Who Am I?
After two years working in the Middle East I have money in the bank and itchy feet. I'm on a mission to visit every continent in the world and experience as much as possible while I am there.
An adventure to the frozen continent
When my alarm went off at 1:30am I felt like I had barely closed my eyes. I dragged myself out of bed, showered and dressed in clothing appropriate for my winter expedition. I packed up my bags yet again and made my way down to reception to check out. A few people were already present in the foyer, all of whom I correctly assumed were part of our small group of 10 who were catching the 4:30am flight, because really, who else in their right mind would be up and checking out of a hotel room at such an ungodly hour?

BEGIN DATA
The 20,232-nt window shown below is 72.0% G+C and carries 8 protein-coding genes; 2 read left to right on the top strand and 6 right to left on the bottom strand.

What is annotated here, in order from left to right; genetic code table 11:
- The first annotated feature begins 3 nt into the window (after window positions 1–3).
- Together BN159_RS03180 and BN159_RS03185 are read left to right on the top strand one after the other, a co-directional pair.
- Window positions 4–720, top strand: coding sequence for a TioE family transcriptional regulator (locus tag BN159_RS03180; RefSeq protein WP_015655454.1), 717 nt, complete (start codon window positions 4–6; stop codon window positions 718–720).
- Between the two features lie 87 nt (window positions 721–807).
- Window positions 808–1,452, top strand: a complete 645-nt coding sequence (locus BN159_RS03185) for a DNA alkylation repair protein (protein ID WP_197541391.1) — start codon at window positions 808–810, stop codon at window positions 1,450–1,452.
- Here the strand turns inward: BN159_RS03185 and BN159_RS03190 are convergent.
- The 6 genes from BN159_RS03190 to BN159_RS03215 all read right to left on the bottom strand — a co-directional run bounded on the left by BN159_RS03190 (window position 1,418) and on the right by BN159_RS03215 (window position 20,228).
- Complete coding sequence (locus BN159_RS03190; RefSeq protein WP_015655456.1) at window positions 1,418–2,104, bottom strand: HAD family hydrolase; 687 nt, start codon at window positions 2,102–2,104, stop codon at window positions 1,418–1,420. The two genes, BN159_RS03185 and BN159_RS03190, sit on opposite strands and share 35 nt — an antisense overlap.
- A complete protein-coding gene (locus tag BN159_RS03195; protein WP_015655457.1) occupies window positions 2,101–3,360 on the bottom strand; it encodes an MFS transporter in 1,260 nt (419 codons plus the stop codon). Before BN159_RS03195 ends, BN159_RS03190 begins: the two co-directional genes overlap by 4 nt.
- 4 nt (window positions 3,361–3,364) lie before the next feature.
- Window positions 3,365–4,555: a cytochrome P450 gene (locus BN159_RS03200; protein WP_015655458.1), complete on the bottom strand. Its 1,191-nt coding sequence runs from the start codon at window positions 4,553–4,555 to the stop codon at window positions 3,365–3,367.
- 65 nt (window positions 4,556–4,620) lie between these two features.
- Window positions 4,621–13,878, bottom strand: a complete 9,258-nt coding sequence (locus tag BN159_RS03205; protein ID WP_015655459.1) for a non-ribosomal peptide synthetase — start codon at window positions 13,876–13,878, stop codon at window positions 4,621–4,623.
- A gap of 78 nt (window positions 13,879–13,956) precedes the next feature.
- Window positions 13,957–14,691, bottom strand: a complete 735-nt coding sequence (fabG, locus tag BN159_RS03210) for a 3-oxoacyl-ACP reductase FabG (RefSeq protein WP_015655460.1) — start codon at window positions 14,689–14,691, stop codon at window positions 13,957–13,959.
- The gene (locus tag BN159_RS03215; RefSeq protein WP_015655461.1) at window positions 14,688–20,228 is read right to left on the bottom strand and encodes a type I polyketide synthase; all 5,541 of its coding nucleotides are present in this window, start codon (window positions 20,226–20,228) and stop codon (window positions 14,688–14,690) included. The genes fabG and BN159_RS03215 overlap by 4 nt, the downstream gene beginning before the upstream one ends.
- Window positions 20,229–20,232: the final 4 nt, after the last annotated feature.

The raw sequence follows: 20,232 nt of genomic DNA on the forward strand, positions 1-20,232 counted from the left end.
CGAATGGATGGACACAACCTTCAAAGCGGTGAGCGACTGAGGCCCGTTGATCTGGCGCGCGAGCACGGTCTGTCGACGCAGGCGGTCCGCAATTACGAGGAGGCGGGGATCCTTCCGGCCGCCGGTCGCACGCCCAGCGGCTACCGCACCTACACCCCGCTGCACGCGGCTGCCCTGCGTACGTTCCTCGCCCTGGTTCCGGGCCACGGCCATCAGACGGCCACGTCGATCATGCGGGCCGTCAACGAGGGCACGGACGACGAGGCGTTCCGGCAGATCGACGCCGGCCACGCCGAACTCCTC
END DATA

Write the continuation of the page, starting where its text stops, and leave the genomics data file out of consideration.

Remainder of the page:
United in our sleepiness and sense of adventure, we introduced ourselves and made small talk until one of the young men on reception asked us if we were the ones waiting for the transfer and pointed out that the van was already waiting at the entrance. We shrugged off our surprise at the clearly obvious answer to his question and loaded our luggage and ourselves into the van. As we prepared to leave our driver had the sense to perform a head count and came up two short. In the meantime, two other women had appeared in the lobby and were uncertain of where their group was until casually asked by the receptionist “Are you part of the group that is outside in the van?”
On the way to the airport we got to know each member of the group a little better. There was,